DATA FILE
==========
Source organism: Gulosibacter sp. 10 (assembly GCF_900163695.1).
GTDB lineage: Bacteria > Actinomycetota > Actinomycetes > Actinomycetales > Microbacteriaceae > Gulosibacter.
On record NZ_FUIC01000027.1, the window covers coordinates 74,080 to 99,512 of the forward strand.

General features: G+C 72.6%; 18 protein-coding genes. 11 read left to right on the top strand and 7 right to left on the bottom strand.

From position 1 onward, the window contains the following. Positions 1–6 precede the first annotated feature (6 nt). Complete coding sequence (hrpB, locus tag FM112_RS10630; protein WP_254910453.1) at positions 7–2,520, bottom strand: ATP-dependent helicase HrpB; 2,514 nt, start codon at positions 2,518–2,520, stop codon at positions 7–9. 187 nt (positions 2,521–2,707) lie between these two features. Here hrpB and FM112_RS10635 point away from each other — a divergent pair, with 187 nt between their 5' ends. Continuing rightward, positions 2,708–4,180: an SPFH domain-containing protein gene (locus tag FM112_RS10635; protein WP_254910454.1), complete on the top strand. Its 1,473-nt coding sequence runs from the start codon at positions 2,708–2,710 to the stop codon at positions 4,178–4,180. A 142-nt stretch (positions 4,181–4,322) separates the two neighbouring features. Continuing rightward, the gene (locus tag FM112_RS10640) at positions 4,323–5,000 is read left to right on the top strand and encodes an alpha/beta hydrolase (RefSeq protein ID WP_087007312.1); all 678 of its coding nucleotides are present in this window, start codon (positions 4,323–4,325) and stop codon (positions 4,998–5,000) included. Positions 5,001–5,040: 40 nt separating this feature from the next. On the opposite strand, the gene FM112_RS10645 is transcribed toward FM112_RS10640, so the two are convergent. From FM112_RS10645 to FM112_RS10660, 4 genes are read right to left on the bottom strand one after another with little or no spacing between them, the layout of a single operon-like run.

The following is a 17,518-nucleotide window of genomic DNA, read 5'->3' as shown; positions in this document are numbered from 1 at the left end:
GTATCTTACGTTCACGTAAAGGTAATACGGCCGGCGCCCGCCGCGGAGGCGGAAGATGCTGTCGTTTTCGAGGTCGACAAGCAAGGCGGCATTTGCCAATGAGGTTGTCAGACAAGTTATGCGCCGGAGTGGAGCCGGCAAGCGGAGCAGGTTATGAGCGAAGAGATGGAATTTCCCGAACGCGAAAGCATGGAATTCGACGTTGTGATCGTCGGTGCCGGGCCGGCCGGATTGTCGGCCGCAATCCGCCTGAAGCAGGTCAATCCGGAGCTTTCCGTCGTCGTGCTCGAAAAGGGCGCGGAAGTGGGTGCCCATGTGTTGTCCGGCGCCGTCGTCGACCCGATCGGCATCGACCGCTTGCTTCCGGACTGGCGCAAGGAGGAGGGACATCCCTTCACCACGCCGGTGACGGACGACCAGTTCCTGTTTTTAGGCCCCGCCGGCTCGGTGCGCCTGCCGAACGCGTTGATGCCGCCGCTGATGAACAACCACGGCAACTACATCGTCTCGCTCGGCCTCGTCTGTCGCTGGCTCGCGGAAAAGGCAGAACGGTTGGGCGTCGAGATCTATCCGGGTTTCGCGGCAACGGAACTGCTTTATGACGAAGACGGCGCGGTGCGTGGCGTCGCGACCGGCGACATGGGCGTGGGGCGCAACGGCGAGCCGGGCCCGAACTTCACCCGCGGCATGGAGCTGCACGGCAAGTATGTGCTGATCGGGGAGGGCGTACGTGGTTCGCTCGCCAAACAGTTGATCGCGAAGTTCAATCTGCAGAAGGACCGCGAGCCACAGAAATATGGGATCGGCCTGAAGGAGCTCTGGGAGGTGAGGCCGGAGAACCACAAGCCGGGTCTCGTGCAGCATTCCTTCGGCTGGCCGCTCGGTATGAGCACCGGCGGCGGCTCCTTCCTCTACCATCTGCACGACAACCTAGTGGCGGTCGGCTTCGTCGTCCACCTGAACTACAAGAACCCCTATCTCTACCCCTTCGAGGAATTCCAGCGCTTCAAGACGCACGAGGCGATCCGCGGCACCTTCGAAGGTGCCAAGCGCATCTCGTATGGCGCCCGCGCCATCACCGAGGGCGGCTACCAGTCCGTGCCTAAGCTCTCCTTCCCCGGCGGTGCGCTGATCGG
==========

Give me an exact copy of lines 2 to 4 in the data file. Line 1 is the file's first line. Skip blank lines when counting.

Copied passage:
GTDB lineage: Bacteria > Actinomycetota > Actinomycetes > Actinomycetales > Microbacteriaceae > Gulosibacter.
On record NZ_FUIC01000027.1, the window covers coordinates 74,080 to 99,512 of the forward strand.

General features: G+C 72.6%; 18 protein-coding genes. 11 read left to right on the top strand and 7 right to left on the bottom strand.